Apache Flink is an open source platform from Apache Software Foundation for large-scale distributed stream and batch data processing that provides data distribution, communication, and fault tolerance for distributed computations over data streams. Flink can be integrated with other open-source and big data processing tools both for data input and output as well as deployment. Apache Flink provides several APIs for creating real-time streaming applications by utilizing Flink engine as follows:
- DataStream API for unbounded streams embedded in Java and Scala
- DataSet API for static data embedded in Java, Scala, and Python,
- Table API with an SQL-like expression language embedded in Java and Scala.
In this article, we will see how Apache Flink provides high performance and low-latency streaming that can be considered as a new wave in the real-time streaming application development.
High Performance & Low-Latency Streaming
If you are already familiar with Apache Spark then you probably experienced one issue with Spark streaming which is a micro-batch architecture is near real-time (NRT) in action. On the contrary, stream processing in Apache Flink is simply real time. Hence, the primitive concept of Apache Flink is the high-throughput and low-latency stream processing framework which also supports batch processing.
From the technical point of view, high throughput rates and low latency can be achieved via Flink's data streaming runtime with minimal configuration and effort as shown in Figure 1. Flink supports stream processing and windowing with event time semantics (ETS), which makes it easy to compute over streams where events arrive out of order, and where events may arrive delayed.
Figure 1: High throughput and low-latency streaming with Apache Flink (image credit: https://flink.apache.org/features.html#streaming)
Apache Flink: A New Wave in Stream Processing
As already mentioned that Flink provides highly flexible streaming window for the continuous streaming model so that both the batch and the real-time streaming can be integrated into one system.
Highly Flexible Streaming Windows for Continuous Streaming Model
Flink supports windows over time, count, or sessions, as well as data-driven windows. Windows can be customized with flexible triggering conditions, to support sophisticated streaming patterns. Data streaming applications are executed with continuous and long-lived operators. Other than the Spark, Flink's streaming runtime has the natural flow control for supporting slow data sinks backpressure for the faster sources.
Batch and Streaming in One System
Apache Flink provides a single runtime for the streaming and as well batch processing. As a result, one common runtime is utilized for data streaming applications and batch processing applications as shown in Figure 2. Where the batch processing applications run efficiently as special cases of stream processing applications.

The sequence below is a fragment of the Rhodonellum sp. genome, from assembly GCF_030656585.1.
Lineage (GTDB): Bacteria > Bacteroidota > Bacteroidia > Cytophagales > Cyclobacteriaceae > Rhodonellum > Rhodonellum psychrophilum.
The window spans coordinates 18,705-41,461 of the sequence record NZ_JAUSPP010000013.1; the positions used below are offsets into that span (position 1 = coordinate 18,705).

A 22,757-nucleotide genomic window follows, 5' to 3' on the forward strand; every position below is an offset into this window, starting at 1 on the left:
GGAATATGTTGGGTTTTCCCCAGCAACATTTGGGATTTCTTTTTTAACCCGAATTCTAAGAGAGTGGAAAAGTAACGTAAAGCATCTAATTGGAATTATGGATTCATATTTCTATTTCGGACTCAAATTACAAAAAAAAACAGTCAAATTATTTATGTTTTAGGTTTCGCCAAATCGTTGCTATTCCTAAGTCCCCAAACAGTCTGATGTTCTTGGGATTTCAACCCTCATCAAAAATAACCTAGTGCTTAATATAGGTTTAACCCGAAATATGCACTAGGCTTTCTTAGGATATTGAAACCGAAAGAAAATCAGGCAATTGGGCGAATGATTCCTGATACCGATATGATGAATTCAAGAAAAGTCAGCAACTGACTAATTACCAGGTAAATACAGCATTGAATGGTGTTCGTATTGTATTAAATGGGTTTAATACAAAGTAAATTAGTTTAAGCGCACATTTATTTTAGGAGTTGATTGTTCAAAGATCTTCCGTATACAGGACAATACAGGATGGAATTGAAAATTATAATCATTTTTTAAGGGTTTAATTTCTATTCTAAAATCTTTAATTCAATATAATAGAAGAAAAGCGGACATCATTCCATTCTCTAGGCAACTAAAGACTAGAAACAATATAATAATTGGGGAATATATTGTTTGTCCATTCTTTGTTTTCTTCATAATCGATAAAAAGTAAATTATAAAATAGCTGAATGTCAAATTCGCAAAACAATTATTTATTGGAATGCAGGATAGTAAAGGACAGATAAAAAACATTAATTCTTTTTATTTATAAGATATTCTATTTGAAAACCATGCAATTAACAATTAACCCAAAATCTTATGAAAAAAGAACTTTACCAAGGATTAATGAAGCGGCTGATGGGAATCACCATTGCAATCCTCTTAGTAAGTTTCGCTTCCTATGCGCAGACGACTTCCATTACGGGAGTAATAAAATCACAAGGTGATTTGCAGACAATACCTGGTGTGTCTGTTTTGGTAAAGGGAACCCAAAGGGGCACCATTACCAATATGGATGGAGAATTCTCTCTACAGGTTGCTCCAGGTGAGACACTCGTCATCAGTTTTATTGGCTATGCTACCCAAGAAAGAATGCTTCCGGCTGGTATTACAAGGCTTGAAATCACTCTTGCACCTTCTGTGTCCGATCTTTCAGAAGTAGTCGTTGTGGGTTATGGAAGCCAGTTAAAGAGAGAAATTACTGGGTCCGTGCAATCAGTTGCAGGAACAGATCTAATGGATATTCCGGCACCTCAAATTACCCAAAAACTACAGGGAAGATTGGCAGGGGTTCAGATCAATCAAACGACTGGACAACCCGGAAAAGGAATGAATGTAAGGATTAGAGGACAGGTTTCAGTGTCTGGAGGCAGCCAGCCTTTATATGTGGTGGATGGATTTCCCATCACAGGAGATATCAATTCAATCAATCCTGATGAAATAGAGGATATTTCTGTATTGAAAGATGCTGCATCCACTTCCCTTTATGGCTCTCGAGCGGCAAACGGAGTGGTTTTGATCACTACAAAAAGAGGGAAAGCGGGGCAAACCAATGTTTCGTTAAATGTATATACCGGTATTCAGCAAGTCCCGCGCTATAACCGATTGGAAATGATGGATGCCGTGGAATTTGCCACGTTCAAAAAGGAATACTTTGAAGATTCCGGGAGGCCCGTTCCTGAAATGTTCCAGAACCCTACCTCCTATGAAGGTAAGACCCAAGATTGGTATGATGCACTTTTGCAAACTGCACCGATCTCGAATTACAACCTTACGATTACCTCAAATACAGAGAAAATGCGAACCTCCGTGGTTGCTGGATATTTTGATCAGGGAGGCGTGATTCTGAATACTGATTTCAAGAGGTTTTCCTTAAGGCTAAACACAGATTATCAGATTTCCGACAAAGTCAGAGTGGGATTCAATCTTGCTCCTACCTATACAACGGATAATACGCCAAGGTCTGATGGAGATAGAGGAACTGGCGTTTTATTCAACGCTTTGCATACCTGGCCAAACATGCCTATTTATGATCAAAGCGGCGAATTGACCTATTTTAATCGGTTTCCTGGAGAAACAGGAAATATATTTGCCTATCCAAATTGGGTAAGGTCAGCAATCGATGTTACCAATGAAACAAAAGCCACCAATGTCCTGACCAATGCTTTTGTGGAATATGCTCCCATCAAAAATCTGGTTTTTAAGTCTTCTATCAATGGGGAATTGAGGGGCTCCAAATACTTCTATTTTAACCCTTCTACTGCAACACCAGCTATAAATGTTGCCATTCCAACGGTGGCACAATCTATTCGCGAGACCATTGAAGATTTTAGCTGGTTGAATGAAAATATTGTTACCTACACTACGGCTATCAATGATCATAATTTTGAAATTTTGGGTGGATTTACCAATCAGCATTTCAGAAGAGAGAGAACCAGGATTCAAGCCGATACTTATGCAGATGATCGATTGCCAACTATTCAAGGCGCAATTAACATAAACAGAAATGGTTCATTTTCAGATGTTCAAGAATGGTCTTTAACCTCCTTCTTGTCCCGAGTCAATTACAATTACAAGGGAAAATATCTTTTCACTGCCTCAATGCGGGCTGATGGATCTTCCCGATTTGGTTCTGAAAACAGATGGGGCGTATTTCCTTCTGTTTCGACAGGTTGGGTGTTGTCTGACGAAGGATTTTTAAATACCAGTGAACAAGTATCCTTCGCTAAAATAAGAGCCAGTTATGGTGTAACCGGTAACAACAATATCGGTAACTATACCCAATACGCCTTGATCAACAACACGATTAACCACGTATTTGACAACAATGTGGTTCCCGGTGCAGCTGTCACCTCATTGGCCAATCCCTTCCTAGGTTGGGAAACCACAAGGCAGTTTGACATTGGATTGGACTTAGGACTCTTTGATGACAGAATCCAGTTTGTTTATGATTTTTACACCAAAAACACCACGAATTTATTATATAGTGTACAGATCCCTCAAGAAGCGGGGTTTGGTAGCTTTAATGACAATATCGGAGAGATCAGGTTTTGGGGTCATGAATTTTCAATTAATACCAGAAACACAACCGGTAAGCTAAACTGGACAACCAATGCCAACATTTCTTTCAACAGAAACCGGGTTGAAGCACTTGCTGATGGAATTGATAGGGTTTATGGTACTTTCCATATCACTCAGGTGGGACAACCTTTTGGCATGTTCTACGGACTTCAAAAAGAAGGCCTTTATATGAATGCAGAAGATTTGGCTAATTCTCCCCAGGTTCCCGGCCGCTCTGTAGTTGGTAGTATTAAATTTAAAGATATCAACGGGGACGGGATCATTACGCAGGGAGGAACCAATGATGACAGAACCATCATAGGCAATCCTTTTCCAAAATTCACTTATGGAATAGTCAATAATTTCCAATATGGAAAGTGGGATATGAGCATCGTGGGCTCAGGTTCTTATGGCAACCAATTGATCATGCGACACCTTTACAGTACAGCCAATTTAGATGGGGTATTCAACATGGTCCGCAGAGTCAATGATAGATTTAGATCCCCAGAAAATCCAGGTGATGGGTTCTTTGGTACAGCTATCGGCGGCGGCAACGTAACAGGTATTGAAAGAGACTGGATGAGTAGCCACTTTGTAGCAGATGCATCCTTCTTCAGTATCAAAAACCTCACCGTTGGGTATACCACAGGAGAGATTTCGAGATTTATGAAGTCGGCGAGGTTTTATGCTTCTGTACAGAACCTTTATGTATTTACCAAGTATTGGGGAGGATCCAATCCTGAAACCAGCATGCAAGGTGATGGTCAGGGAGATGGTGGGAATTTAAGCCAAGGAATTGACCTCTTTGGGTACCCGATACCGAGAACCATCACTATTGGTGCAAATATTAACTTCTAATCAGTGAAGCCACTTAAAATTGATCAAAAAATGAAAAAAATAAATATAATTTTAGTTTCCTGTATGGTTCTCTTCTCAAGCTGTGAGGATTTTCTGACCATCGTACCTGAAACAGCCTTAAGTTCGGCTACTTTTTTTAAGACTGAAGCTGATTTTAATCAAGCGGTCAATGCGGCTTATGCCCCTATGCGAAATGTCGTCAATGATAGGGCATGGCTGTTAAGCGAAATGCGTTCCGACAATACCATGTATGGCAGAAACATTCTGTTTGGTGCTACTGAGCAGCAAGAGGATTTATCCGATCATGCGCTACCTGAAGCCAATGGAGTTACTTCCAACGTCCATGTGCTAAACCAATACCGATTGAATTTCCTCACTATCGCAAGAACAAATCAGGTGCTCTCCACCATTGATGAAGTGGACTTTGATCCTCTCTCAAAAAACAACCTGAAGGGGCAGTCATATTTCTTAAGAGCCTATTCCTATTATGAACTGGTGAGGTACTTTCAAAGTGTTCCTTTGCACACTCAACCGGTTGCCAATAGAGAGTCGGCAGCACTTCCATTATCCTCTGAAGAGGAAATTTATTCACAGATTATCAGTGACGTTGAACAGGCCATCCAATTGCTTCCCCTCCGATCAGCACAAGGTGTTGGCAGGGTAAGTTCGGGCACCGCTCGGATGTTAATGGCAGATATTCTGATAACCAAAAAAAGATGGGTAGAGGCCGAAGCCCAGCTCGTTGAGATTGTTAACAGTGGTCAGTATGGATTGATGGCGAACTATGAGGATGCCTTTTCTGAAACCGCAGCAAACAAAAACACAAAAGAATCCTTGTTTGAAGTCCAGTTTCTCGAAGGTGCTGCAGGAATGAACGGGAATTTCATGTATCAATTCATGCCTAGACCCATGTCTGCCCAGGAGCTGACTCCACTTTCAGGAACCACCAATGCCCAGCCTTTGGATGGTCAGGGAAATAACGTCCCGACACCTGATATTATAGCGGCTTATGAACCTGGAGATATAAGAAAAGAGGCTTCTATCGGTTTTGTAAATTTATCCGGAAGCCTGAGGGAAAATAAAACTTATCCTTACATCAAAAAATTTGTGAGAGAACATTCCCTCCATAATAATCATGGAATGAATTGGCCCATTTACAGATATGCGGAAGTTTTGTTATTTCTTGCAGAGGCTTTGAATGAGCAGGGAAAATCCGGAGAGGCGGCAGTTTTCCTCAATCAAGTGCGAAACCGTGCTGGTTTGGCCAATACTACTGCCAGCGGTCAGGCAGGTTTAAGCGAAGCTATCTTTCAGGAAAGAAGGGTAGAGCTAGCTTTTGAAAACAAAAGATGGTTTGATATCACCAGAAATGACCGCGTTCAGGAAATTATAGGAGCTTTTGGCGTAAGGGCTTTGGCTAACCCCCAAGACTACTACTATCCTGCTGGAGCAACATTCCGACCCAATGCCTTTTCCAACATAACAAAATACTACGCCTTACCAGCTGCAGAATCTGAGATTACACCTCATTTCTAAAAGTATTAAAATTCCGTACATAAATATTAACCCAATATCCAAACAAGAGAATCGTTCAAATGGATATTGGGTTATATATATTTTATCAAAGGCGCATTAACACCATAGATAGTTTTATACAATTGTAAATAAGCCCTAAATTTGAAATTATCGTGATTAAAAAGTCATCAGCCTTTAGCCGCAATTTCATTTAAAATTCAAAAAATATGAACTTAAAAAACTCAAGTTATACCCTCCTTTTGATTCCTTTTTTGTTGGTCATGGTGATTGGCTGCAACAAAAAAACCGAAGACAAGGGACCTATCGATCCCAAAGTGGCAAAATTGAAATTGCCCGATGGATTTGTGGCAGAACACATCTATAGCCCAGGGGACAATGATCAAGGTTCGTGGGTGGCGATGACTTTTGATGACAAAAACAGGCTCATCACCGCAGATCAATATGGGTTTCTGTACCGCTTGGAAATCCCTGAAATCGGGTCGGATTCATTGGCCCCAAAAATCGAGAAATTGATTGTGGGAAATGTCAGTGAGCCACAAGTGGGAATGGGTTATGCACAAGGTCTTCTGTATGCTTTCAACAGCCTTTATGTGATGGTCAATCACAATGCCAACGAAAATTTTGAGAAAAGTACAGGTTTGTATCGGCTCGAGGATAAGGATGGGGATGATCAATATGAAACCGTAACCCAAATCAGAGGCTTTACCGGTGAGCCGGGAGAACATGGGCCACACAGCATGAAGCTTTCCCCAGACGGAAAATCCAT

Most importantly, the DataStream API of Flink supports functional transformations on data streams, with the user-defined state, and flexible windows. Secondly, Flink's DataSet API lets you write beautiful type-safe and maintainable code in Java or Scala. Furthermore, it supports a wide range of data types beyond key/value pairs and a wealth of operators.
Figure 2: Unified Runtime for Batch and Stream Data Analysis (image credit: https://flink.apache.org/features.html#streaming)
Flink and the Streaming Fault-Tolerance
For streaming application development, Flink has a novel approach to drawing periodic snapshots of the streaming data flow state and use those for recovery. This mechanism is both efficient and flexible. For batch processing programs Flink remembers the program’s sequence of transformations and can restart failed jobs from the point of the failure.
Flink and the Broad Integration with Other Big Data Technologies
Flink is integrated with many other open-source data processing ecosystem to make the streaming analytics much easier. Flink runs on YARN, works with Hadoop’s distributed file system (HDFS), streams data can be fetched from Kafka, can execute Hadoop program code, and connects to various other data storage systems as shown in Figure 3.
Since Flink comes with its own runtime rather than building on top of MapReduce and it is a data processing system, it also can be considered an alternative to Hadoop’s MapReduce component. Consequently, it can work independently of the Hadoop ecosystem. More interestingly, Flink can also access HDFS for reading and writing the data. Furthermore, Hadoop’s next-generation resource manager (e.g.YARN) to provision cluster resources. Since most Flink users are using Hadoop HDFS to store their data, Flink already ships the required libraries to access HDFS.
Figure 3: Integration support in Flink with other big data technologies (image credit: https://flink.apache.org/features.html#streaming)
Since, Apache Flink is relatively a newer technology and less familiar compared to Apache Spark, the production deployments, and wide acceptance will take more time. However, it can be viewed as the 4G in the real-time stream processing framework.
In my next article, I will show how to packaging an Apache Flink streaming application with all the required dependencies to achieve wider portability so that Flink job can be executed platform independent manner.